Why International Banks Struggle to Innovate in a Strict Ratings Market
The last time credit ratings probably played a major role in your life—if in fact they ever did—was during the 2008 Financial Crisis. As the canonical story goes, crediting institutions packaged subprime loans, often at B or C level confidence, as reliable A level bonds so that banks could extend their lending power. This led to bank overextension as risky borrowers purchased cars and homes on bad credit, and… hey presto: you have an economic crisis.
Of course, connecting the credit ratings that led to a housing bubble with development banks like the World Bank Group (WBG) and International Monetary Fund (IMF) seems like a longshot. However, understanding how these multinational development banks (MDBs) structure their finances, and the role credit ratings play in that structuring, is central to explaining why many development banks in recent years appear stingier with their money and less adventurous with their policies.
The road between credit ratings and policy planning in MDBs is a long and confusing one, but here’s the story in brief. Development banks need lenders. A bank is a bank and money doesn’t just appear, so most turn to open-market lenders to get enough money to actually implement meaningful policy. Some turn to private individuals, others to smaller banks or pension funds, and some of the biggest to national governments. And the way lenders determine whether a bank is risky (which is defined by a laundry list of financial details) is by looking at their credit ratings. A triple-A rating is the corporate equivalent of an impeccable credit score, a B rating isn’t ideal, but can be worked with, and anything below is considered highly risky.
The three horsemen of the apocalypse who deliver the ratings to MDBs are the S&P, Fitch, and Moody’s credit indexes. Their rating scale is based on a series of fiscal stability measurements including capital solvency, loan overextension, good governance, and repayment rates. Being an MDB is already risky business, so essentially anything less than a AAA or AA rating is bad news. According to Dr. Chris Humphrey, “the situation has become even more restrictive in the wake of the global financial crisis, as credit rating agencies have tightened their methodologies in the wake of criticism.” The result is that governors of development banks are encouraged to be fiscally conservative. Stick to what works, avoid over lending, and don’t entertain risky new opportunities.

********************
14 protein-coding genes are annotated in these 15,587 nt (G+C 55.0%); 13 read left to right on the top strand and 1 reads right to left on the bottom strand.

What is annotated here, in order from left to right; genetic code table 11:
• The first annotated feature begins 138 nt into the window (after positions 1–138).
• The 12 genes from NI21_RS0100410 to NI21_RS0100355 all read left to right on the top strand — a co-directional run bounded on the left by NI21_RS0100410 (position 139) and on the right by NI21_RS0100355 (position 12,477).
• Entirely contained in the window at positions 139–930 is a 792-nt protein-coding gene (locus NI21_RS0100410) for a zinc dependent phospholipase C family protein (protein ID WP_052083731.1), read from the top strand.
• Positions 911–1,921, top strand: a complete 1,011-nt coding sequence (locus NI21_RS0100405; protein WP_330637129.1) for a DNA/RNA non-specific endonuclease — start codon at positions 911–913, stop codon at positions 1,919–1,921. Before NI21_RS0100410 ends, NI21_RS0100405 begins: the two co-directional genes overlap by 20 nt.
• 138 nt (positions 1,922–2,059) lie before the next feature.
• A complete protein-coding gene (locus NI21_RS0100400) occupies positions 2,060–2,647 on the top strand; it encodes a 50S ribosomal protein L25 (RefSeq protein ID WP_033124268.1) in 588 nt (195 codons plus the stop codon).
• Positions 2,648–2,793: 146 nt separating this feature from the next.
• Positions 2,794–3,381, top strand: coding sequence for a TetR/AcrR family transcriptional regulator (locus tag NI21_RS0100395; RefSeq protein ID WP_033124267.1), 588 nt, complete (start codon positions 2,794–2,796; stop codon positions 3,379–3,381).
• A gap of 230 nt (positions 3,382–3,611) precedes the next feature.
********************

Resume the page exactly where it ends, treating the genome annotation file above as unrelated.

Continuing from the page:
Naturally, a conservative outlook from development banks, especially recently, has meant new ideas often have a hard time gaining acceptance in big institutions like the World Bank or Inter-American Development Bank. This has meant exploring new financial options to address pressing issues like climate change, refugee crises, or international health preparedness are being turned down in the interest of keeping credit ratings sated. In the words of a 2018 internal report for the G24: “If MDBs are to fulfill the goals of their shareholders to ramp up support for badly-needed infrastructure and help achieve the 2030 Sustainable Development Goals, a strong financial foundation is essential.” That foundation can only come with increased lending confidence and financial exploration.
Luckily, several options present themselves to MDBs to help minimize the stifling effect credit rating reliance has on innovation. The very same internal report highlights several simple and effective mechanisms by which development banks could slowly reduce their attachment to ratings agencies. Among the most interesting are the employment of an external source to evaluate an MDB’s fiscal strength and assign an independent credit rating for internal purposes or including callable capital, currently loaned cash that is extremely easy to demand, as part of the bank’s fiscal reserve. Perhaps the simplest is considering whether “an AAA bond rating may not be essential to achieve development goals,” especially if increased innovation at the cost of a little financial risk is worth the payoff in social good.
While credit ratings will naturally continue to play a role in determining aspects of bank policies, that’s not necessarily a bad thing. A little bit of caution when handling other people’s money is never a bad thing. But to fulfill the mission of societal improvement that development banks hope to achieve, letting innovation and experimentation in on occasion is not only beneficial, but vital.